Euro NCAP has published a report on the car industry’s leading autonomous driving systems. The report – which is actually a joint project with Thatcham Research, is the first of its kind, and judges the level of safety offered by popular driving assistance on the road today.
Autonomous levels explained
Semi-autonomous systems from the most popular car brands have been ranked, with several factors producing an overall hierarchy. You can read the rather interesting results, below:
Despite becoming ubiquitous on most new cars nowadays, it’s clear there is a gulf between the quality of semi-autonomous on the market – something we’ve seen in regular car testing.
How Tesla Autopilot works
Mercedes’ system (tested in the GLE) was the most proficient, with the BMW system in the 3-Series and Audi Q8 coming second and third. The top three were graded as Very Good, with Ford in 4th graded as Good – while Tesla came 6th.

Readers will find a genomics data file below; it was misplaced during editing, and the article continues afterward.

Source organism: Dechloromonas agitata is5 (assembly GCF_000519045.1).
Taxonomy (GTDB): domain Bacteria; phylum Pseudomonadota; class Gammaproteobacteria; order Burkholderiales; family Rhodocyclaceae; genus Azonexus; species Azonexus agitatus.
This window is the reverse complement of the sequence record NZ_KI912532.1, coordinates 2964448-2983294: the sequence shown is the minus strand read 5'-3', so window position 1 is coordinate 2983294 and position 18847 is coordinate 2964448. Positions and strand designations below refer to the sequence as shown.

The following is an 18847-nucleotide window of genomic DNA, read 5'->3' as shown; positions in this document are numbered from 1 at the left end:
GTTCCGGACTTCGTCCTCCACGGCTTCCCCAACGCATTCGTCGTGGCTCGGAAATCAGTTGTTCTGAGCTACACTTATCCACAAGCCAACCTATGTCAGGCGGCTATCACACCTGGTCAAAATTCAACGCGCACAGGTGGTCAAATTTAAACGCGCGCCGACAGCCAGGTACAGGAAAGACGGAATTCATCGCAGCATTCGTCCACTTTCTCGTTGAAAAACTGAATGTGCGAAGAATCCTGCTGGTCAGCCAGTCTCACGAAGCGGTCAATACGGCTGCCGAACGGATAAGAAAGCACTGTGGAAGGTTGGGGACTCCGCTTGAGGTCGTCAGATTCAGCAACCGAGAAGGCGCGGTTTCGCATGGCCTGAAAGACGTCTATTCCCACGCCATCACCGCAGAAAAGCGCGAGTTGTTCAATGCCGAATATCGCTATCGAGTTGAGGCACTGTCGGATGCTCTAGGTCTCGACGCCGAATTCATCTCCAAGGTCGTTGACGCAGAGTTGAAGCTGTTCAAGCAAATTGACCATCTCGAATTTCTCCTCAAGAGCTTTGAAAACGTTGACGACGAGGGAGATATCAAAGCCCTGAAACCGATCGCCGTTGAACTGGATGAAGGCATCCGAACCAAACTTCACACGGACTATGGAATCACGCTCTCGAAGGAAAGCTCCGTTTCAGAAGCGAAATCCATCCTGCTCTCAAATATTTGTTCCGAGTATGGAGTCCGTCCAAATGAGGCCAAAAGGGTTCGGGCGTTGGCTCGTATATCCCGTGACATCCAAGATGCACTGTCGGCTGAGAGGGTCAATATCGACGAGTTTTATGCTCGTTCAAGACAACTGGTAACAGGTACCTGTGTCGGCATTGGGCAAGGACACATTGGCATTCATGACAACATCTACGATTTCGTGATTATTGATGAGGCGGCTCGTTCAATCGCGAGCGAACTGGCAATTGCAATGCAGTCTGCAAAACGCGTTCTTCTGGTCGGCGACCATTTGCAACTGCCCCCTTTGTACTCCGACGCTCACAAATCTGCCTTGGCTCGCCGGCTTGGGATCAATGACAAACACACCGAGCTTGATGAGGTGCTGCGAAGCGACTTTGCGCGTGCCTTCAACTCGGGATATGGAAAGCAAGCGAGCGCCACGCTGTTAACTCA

But how was it graded?
Euro NCAP only tested one representative car from each brand, and assessed three critical factors: vehicle Assistance, driver engagement and safety backup.
Vehicle assistance measure the actual performance of the systems in a controlled environment, with scenarios such as bends, approaching stationary cars and adaptive cruise all given a weighted score.
The safety backup category assessed how the systems reacted to blocked sensors as well as the amount of driver ‘hands-off’ time each system allowed. And also how the system tried to protect the occupants in the event of an emergency.
Finally, the driver engagement factor analysed the amount of education the driver was given about the features and limitations of the system, as well as instructions on how to operate it. Interestingly, it’s this area that Tesla scored worst in – despite having the most impressive scores in both system performance and safety back-ups.
Source : carmagazine